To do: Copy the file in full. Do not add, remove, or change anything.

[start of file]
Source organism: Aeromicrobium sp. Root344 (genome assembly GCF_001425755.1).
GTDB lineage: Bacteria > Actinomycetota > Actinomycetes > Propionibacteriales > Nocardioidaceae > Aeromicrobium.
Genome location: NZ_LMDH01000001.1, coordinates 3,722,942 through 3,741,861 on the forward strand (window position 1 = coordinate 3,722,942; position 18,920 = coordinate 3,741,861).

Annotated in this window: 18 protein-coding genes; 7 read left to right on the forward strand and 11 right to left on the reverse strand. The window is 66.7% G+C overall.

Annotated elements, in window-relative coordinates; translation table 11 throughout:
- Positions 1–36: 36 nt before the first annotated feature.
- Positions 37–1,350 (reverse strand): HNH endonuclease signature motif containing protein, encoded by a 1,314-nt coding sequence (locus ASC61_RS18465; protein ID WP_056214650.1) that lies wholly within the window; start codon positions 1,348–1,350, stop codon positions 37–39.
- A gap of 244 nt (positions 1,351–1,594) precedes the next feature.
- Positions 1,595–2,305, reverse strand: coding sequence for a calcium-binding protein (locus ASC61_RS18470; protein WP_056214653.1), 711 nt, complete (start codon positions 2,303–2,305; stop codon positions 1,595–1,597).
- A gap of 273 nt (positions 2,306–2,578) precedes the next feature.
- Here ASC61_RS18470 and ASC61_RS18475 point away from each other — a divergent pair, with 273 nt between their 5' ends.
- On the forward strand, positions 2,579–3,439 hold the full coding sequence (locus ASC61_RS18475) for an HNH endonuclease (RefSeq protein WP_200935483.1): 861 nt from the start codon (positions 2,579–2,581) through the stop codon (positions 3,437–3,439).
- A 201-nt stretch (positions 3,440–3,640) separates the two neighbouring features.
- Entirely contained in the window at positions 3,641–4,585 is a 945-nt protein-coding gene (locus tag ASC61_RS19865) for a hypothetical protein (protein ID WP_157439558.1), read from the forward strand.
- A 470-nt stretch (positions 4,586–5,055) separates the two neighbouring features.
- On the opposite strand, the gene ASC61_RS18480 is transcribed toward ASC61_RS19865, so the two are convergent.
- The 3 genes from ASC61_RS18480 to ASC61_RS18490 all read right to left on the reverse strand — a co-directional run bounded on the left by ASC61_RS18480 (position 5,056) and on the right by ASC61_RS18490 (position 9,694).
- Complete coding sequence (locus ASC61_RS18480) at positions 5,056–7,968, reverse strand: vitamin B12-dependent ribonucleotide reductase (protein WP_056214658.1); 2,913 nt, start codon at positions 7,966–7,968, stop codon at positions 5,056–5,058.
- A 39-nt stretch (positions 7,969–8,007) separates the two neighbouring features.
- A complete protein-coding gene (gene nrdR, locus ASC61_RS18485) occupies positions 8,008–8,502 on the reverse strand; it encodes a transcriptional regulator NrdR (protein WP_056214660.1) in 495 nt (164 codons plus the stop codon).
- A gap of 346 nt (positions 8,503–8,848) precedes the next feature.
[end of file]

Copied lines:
Source organism: Aeromicrobium sp. Root344 (genome assembly GCF_001425755.1).
GTDB lineage: Bacteria > Actinomycetota > Actinomycetes > Propionibacteriales > Nocardioidaceae > Aeromicrobium.
Genome location: NZ_LMDH01000001.1, coordinates 3,722,942 through 3,741,861 on the forward strand (window position 1 = coordinate 3,722,942; position 18,920 = coordinate 3,741,861).

Annotated in this window: 18 protein-coding genes; 7 read left to right on the forward strand and 11 right to left on the reverse strand. The window is 66.7% G+C overall.

Annotated elements, in window-relative coordinates; translation table 11 throughout:
- Positions 1–36: 36 nt before the first annotated feature.
- Positions 37–1,350 (reverse strand): HNH endonuclease signature motif containing protein, encoded by a 1,314-nt coding sequence (locus ASC61_RS18465; protein ID WP_056214650.1) that lies wholly within the window; start codon positions 1,348–1,350, stop codon positions 37–39.
- A gap of 244 nt (positions 1,351–1,594) precedes the next feature.
- Positions 1,595–2,305, reverse strand: coding sequence for a calcium-binding protein (locus ASC61_RS18470; protein WP_056214653.1), 711 nt, complete (start codon positions 2,303–2,305; stop codon positions 1,595–1,597).
- A gap of 273 nt (positions 2,306–2,578) precedes the next feature.
- Here ASC61_RS18470 and ASC61_RS18475 point away from each other — a divergent pair, with 273 nt between their 5' ends.
- On the forward strand, positions 2,579–3,439 hold the full coding sequence (locus ASC61_RS18475) for an HNH endonuclease (RefSeq protein WP_200935483.1): 861 nt from the start codon (positions 2,579–2,581) through the stop codon (positions 3,437–3,439).
- A 201-nt stretch (positions 3,440–3,640) separates the two neighbouring features.
- Entirely contained in the window at positions 3,641–4,585 is a 945-nt protein-coding gene (locus tag ASC61_RS19865) for a hypothetical protein (protein ID WP_157439558.1), read from the forward strand.
- A 470-nt stretch (positions 4,586–5,055) separates the two neighbouring features.
- On the opposite strand, the gene ASC61_RS18480 is transcribed toward ASC61_RS19865, so the two are convergent.
- The 3 genes from ASC61_RS18480 to ASC61_RS18490 all read right to left on the reverse strand — a co-directional run bounded on the left by ASC61_RS18480 (position 5,056) and on the right by ASC61_RS18490 (position 9,694).
- Complete coding sequence (locus ASC61_RS18480) at positions 5,056–7,968, reverse strand: vitamin B12-dependent ribonucleotide reductase (protein WP_056214658.1); 2,913 nt, start codon at positions 7,966–7,968, stop codon at positions 5,056–5,058.
- A 39-nt stretch (positions 7,969–8,007) separates the two neighbouring features.
- A complete protein-coding gene (gene nrdR, locus ASC61_RS18485) occupies positions 8,008–8,502 on the reverse strand; it encodes a transcriptional regulator NrdR (protein WP_056214660.1) in 495 nt (164 codons plus the stop codon).
- A gap of 346 nt (positions 8,503–8,848) precedes the next feature.